This is an archived article and the information in the article may be outdated. Please look at the time stamp on the story to see when it was last updated.

OKLAHOMA CITY — Brian Bates is no stranger to crimes in south Oklahoma City and now he’s got a new weapon in his arsenal; a drone.

“I do like using it as a witness,” Bates said. “I could launch the drone and have it be a witness to what’s happening all around me.”

Bates first launched his drone to catch an act of lewdness near S.W. 12th and Robinson.

At the time, Bates suspected there was a pimp nearby.

“I didn’t want to come walking up because then I’ve got two vehicles to avoid,” Bates remembered. “So, I thought ‘Well, this is an open area where I’ve got permission to be on the property. I’ll launch the drone.'”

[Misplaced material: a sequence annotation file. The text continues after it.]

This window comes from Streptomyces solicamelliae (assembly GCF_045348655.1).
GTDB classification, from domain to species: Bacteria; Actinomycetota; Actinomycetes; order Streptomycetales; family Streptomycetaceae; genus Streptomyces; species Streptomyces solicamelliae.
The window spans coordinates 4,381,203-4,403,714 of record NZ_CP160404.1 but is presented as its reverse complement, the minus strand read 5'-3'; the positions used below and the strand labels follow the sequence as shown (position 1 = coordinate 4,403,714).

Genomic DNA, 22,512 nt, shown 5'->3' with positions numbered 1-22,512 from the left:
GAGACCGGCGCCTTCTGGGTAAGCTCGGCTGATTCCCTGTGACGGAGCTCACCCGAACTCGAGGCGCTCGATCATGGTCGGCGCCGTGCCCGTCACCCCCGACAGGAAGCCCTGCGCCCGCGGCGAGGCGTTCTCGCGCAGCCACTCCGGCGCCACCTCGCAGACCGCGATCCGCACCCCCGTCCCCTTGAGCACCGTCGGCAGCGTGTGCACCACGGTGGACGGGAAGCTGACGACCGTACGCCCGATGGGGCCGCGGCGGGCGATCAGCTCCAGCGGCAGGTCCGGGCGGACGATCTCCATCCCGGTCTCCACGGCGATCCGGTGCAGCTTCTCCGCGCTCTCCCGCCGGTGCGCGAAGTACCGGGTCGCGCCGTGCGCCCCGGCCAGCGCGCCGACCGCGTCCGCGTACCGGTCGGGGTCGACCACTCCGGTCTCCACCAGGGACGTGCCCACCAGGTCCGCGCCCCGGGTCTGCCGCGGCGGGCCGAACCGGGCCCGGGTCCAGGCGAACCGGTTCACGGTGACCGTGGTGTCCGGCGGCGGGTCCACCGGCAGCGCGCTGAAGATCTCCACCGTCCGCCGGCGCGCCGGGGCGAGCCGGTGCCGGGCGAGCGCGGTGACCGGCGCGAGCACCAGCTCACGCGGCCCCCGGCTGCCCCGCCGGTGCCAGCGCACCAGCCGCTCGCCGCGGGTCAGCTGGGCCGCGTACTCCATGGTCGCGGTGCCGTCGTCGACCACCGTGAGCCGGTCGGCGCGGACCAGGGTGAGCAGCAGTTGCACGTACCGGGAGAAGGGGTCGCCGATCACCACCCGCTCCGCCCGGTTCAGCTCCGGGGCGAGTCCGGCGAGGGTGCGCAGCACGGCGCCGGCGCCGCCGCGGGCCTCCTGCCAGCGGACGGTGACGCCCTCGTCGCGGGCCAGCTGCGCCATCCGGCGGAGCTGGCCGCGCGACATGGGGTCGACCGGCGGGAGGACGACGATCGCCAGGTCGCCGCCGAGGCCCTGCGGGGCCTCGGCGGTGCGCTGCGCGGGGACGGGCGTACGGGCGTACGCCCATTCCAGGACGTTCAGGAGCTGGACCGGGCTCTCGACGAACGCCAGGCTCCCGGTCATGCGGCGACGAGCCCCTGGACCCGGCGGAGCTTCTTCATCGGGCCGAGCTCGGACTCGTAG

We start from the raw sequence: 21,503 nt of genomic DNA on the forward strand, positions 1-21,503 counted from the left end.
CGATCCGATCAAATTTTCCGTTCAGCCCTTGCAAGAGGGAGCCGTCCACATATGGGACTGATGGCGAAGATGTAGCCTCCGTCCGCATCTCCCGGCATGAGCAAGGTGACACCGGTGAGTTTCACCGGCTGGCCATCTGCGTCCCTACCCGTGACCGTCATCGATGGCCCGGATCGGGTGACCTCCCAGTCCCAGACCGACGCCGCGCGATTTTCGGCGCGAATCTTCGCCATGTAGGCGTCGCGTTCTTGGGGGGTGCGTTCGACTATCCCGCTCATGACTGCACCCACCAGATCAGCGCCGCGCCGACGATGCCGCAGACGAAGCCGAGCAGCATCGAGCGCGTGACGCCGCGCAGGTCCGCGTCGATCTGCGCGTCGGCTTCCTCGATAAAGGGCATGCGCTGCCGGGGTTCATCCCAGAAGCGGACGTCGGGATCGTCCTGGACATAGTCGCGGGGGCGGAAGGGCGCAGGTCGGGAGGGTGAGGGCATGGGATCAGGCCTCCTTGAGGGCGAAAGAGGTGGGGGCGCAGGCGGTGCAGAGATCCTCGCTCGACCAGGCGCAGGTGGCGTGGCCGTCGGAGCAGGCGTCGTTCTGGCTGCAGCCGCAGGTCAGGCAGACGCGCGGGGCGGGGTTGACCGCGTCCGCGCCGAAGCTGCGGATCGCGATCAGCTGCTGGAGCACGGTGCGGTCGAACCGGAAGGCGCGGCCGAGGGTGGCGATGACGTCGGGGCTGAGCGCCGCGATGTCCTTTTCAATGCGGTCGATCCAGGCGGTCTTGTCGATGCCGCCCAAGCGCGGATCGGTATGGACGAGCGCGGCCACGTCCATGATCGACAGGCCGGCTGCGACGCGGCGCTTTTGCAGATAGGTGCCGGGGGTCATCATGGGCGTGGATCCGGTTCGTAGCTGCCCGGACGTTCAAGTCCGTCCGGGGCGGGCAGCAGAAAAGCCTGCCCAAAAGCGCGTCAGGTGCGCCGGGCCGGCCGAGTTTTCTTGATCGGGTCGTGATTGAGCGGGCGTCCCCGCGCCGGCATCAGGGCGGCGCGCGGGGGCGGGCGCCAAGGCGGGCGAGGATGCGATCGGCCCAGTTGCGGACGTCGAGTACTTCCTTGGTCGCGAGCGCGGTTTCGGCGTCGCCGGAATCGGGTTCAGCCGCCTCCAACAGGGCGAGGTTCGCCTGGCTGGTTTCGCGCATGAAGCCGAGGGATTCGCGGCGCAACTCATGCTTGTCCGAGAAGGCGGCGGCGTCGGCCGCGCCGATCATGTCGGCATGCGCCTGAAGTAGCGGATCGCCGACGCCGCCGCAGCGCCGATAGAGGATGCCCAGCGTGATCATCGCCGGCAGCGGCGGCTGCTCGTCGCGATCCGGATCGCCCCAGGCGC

Some question if it’s legal to operate a camera-equipped drone in Oklahoma City limits.

Oklahoma City police say it is.

“We have yet to see how this is going to play out, but at this time, there is no city ordinance against flying a drone,” said Capt. Paco Balderrama, with the Oklahoma City Police Department.

However, privacy remains a concern.

Bates believes his drone is a valuable tool, but he said he will only fly it as a last resort because piloting the aircraft takes his attention away from what’s going on around him.

“I bet I have two or three hundred hours practicing my drone, and it’s only resulted in one bust,” said Bates.

Bates plans to turn over the sky-high bust to Oklahoma City police.

Drones are not legal everywhere.

Air space near airports is regulated and restricted from drone traffic.

See a mistake? Report a typo here.